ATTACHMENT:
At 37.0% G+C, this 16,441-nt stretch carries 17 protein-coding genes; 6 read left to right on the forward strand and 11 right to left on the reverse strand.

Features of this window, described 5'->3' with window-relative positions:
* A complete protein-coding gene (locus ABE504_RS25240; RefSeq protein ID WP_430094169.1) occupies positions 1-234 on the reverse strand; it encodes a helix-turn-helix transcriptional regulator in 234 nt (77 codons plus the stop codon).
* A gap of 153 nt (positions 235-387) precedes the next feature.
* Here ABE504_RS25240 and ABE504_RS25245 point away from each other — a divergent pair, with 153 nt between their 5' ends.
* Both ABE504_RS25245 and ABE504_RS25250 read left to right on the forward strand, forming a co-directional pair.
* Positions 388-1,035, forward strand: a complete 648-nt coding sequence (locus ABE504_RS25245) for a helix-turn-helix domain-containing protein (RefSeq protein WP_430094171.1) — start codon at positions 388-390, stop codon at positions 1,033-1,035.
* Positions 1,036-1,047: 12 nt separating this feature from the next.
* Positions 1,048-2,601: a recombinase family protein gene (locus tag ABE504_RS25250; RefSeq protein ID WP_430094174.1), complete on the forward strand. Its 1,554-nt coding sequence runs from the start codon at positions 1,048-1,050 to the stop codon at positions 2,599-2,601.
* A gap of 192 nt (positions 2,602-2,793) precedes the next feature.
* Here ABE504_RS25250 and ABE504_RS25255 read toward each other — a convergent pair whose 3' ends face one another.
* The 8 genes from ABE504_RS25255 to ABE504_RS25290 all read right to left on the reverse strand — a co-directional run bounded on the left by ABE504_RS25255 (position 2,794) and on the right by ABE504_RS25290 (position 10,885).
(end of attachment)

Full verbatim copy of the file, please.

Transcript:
At 37.0% G+C, this 16,441-nt stretch carries 17 protein-coding genes; 6 read left to right on the forward strand and 11 right to left on the reverse strand.

Features of this window, described 5'->3' with window-relative positions:
* A complete protein-coding gene (locus ABE504_RS25240; RefSeq protein ID WP_430094169.1) occupies positions 1-234 on the reverse strand; it encodes a helix-turn-helix transcriptional regulator in 234 nt (77 codons plus the stop codon).
* A gap of 153 nt (positions 235-387) precedes the next feature.
* Here ABE504_RS25240 and ABE504_RS25245 point away from each other — a divergent pair, with 153 nt between their 5' ends.
* Both ABE504_RS25245 and ABE504_RS25250 read left to right on the forward strand, forming a co-directional pair.
* Positions 388-1,035, forward strand: a complete 648-nt coding sequence (locus ABE504_RS25245) for a helix-turn-helix domain-containing protein (RefSeq protein WP_430094171.1) — start codon at positions 388-390, stop codon at positions 1,033-1,035.
* Positions 1,036-1,047: 12 nt separating this feature from the next.
* Positions 1,048-2,601: a recombinase family protein gene (locus tag ABE504_RS25250; RefSeq protein ID WP_430094174.1), complete on the forward strand. Its 1,554-nt coding sequence runs from the start codon at positions 1,048-1,050 to the stop codon at positions 2,599-2,601.
* A gap of 192 nt (positions 2,602-2,793) precedes the next feature.
* Here ABE504_RS25250 and ABE504_RS25255 read toward each other — a convergent pair whose 3' ends face one another.
* The 8 genes from ABE504_RS25255 to ABE504_RS25290 all read right to left on the reverse strand — a co-directional run bounded on the left by ABE504_RS25255 (position 2,794) and on the right by ABE504_RS25290 (position 10,885).